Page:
MS-13 Member Sentenced To Over Twenty-Seven Years Imprisonment For Gang-Related Murder And Other Crimes
Defendant was Extradited From Mexico To Answer for Murder, Gang Charges
SAN FRANCISCO – Defendant Jaime Balam (a/k/a “Tweety”) was sentenced today to 330 months’ imprisonment announced United States Attorney Brian J. Stretch and U.S. Immigration and Customs Enforcement’s (ICE) Homeland Security Investigations (HSI) Special Agent in Charge Ryan L. Spradlin. The sentence was handed down by the Honorable William H. Alsup, U.S. District Judge following a guilty plea entered August 16, 2016, in which Balam acknowledged committing numerous crimes including conspiracy to commit murder, racketeering, and illegal use and possession of firearms.
Balam, 27, is a native and citizen of Mexico. According to his guilty plea, since 2008, he was a member of La Mara Salvatrucha, or “MS-13,” a transnational criminal gang operating in various Central American countries and in numerous states across the United States. In his plea agreement, Balam acknowledged that as a member of MS-13, he conspired with other gang members to conduct of the affairs of MS-13 through a pattern of racketeering activity that included murder, attempted murder, and other acts of violence. For example, Balam acknowledged that in order to maintain and increase his position as an MS-13 gang member, he would kill members of rival gangs and those believed to be members of rival gangs.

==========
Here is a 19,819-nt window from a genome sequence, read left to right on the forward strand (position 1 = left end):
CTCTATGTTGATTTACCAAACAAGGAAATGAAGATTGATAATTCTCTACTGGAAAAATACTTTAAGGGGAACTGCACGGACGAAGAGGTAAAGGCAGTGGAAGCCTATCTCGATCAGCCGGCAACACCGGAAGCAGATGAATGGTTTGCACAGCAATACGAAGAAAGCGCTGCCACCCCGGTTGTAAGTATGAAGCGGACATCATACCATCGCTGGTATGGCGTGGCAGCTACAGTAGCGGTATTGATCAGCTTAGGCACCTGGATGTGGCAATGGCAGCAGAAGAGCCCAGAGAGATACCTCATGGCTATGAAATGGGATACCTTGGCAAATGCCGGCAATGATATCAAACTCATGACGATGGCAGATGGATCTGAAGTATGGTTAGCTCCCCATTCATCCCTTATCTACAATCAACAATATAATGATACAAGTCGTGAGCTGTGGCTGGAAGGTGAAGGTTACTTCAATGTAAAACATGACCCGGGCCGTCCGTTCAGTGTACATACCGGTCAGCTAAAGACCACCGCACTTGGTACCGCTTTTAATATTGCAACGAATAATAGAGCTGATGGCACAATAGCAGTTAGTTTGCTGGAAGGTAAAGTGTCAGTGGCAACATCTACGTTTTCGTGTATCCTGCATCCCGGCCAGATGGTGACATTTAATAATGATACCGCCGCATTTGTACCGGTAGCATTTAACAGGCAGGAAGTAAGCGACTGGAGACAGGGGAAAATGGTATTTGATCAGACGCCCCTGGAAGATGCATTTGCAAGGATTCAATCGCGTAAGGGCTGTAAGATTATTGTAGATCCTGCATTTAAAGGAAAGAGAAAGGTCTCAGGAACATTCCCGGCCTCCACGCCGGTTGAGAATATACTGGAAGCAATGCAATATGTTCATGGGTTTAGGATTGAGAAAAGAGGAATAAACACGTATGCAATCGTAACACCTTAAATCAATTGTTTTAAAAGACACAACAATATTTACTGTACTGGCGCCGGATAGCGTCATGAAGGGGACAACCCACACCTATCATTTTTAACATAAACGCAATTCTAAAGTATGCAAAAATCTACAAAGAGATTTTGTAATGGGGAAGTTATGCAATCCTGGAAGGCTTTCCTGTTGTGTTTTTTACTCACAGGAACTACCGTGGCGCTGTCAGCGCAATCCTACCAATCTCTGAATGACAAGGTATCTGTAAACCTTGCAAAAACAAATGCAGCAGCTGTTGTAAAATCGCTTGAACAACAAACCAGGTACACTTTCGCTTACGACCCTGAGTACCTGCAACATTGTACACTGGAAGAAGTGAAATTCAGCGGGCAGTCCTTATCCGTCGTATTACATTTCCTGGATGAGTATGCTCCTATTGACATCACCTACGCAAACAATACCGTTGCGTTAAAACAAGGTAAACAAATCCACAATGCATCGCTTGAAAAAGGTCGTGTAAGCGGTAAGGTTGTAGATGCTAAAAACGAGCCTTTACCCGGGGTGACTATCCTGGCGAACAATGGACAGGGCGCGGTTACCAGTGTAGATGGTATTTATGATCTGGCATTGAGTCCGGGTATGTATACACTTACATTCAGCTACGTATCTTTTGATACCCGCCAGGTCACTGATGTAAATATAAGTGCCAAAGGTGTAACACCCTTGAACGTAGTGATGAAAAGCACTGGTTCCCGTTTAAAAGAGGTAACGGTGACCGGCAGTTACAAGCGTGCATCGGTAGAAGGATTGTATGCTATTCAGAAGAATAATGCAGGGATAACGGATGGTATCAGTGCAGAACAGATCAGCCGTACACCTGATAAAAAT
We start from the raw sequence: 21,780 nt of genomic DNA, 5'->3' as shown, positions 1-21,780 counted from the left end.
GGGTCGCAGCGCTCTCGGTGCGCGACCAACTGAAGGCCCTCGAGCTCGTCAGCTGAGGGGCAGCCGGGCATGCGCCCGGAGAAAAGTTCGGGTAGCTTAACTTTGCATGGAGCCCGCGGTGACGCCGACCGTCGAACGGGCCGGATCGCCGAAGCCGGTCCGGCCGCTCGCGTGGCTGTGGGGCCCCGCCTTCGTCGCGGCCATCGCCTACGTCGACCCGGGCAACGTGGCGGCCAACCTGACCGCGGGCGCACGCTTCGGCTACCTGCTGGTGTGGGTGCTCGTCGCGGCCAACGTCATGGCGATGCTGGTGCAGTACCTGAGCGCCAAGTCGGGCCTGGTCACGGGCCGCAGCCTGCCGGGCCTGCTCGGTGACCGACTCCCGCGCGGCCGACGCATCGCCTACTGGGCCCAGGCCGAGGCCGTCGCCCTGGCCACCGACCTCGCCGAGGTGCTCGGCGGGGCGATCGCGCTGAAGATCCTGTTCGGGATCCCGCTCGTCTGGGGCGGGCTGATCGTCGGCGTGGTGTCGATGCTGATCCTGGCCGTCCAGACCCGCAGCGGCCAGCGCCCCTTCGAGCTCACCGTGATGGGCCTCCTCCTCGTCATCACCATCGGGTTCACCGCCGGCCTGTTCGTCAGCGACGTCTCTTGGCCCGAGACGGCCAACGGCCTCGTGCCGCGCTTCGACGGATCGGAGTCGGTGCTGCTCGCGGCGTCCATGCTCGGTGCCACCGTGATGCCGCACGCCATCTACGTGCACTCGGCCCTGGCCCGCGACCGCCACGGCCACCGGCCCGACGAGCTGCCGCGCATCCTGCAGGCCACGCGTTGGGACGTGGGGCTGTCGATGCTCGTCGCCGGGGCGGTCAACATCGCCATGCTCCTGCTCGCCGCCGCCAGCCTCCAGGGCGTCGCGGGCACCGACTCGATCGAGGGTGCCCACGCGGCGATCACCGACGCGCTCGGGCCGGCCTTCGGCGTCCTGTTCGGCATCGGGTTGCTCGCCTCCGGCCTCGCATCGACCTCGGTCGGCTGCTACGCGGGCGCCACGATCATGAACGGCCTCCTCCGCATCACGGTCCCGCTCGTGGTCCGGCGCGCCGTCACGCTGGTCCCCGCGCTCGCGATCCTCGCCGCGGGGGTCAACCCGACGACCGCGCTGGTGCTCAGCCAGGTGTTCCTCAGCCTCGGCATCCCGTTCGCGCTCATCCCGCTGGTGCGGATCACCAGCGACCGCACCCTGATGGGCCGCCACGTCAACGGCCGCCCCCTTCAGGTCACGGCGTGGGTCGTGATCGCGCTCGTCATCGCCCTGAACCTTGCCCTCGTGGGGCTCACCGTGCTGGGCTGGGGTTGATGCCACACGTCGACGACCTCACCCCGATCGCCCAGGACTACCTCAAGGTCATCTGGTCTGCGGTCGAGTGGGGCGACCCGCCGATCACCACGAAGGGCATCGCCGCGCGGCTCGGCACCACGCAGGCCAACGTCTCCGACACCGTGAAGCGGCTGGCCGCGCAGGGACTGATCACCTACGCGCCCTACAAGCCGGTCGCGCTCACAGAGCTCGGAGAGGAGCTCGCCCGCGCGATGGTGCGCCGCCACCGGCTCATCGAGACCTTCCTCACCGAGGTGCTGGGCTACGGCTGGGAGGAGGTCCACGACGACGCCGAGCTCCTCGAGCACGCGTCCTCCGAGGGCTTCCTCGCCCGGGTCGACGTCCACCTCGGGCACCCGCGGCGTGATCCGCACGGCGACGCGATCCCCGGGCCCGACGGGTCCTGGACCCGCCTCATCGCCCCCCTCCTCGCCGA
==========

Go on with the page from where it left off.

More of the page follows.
Described in Balam’s plea agreement are the events of February 19, 2009. On that day, Balam was riding in a stolen car with other gang members “hunting” for rival gang members in parts of San Francisco and Daly City. When his coconspirators spotted a car parked near the Daly City BART station, Balam and another gang member exited the car, approached the suspected rival gang members from behind, and opened fire at the people seated inside the car. The gun fire killed one person and gravely wounded two others. Balam admitted he did not know the victims in the car; other court documents make clear that the victims were not gang members, but rather four friends on a regular Thursday evening outing for dinner and drinks.
Balam was indicted on August 21, 2012, and charged with racketeering conspiracy, in violation of 18 U.S.C. § 1962(d); conspiracy to commit murder in aid of racketeering activity, in violation of 18 U.S.C. § 1959(a)(5); conspiracy to commit assault with a dangerous weapon in aid of racketeering activity, in violation of 18 U.S.C. § 1959(a)(6); murder in aid of racketeering activity, in violation of 18 U.S.C. § 1959(a)(1); attempted murder in aid of racketeering activity, in violation of 18 U.S.C. § 1959(a)(5) (three counts); carrying and using a firearm during and in relation to a crime of violence, in violation of 18 U.S.C. § 924(c)(1)(A); causing death in the commission of a violation of 18 U.S.C. § 924(c), in violation of 18 U.S.C. § 924(j); and being an alien unlawfully in possession of a firearm or ammunition, in violation of 18 U.S.C. § 922(g)(5). In February of 2015, Balam was extradited from Mexico and brought to the United States to face the charges in the indictment. Pursuant to his plea agreement, Balam pleaded guilty to all but one of the murder in aid of racketeering charges.
In addition to the prison term, Judge Alsup sentenced Balam to five years of supervised release and to pay $21,650 in restitution to the murder victim’s father.
Assistant U.S. Attorney Andrew M. Scoble is prosecuting the case with the assistance of Lance Libatique and Kevin Costello. The prosecution is the result of an investigation by Homeland Security Investigations, the San Francisco Police Department, and the Daly City Police Department.